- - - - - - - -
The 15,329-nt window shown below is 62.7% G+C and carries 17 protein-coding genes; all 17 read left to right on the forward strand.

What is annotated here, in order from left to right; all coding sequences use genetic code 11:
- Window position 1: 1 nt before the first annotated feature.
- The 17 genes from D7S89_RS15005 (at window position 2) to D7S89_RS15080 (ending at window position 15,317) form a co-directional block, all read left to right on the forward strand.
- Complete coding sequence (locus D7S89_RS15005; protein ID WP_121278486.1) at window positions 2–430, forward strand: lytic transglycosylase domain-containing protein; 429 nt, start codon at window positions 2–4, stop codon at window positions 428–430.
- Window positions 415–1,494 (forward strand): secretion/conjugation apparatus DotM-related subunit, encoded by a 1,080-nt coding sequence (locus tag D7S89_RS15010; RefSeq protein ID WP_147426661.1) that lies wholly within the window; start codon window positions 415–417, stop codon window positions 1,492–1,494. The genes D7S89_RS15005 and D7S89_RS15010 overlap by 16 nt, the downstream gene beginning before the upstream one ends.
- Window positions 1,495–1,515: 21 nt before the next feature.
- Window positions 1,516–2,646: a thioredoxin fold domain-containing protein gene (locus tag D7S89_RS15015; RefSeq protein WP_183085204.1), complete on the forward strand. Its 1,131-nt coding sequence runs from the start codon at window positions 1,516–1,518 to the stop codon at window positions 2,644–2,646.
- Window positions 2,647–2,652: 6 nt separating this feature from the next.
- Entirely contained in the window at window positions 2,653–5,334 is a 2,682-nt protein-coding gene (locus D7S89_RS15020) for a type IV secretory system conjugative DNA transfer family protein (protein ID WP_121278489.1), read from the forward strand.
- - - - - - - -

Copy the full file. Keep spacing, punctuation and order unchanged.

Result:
The 15,329-nt window shown below is 62.7% G+C and carries 17 protein-coding genes; all 17 read left to right on the forward strand.

What is annotated here, in order from left to right; all coding sequences use genetic code 11:
- Window position 1: 1 nt before the first annotated feature.
- The 17 genes from D7S89_RS15005 (at window position 2) to D7S89_RS15080 (ending at window position 15,317) form a co-directional block, all read left to right on the forward strand.
- Complete coding sequence (locus D7S89_RS15005; protein ID WP_121278486.1) at window positions 2–430, forward strand: lytic transglycosylase domain-containing protein; 429 nt, start codon at window positions 2–4, stop codon at window positions 428–430.
- Window positions 415–1,494 (forward strand): secretion/conjugation apparatus DotM-related subunit, encoded by a 1,080-nt coding sequence (locus tag D7S89_RS15010; RefSeq protein ID WP_147426661.1) that lies wholly within the window; start codon window positions 415–417, stop codon window positions 1,492–1,494. The genes D7S89_RS15005 and D7S89_RS15010 overlap by 16 nt, the downstream gene beginning before the upstream one ends.
- Window positions 1,495–1,515: 21 nt before the next feature.
- Window positions 1,516–2,646: a thioredoxin fold domain-containing protein gene (locus tag D7S89_RS15015; RefSeq protein WP_183085204.1), complete on the forward strand. Its 1,131-nt coding sequence runs from the start codon at window positions 1,516–1,518 to the stop codon at window positions 2,644–2,646.
- Window positions 2,647–2,652: 6 nt separating this feature from the next.
- Entirely contained in the window at window positions 2,653–5,334 is a 2,682-nt protein-coding gene (locus D7S89_RS15020) for a type IV secretory system conjugative DNA transfer family protein (protein ID WP_121278489.1), read from the forward strand.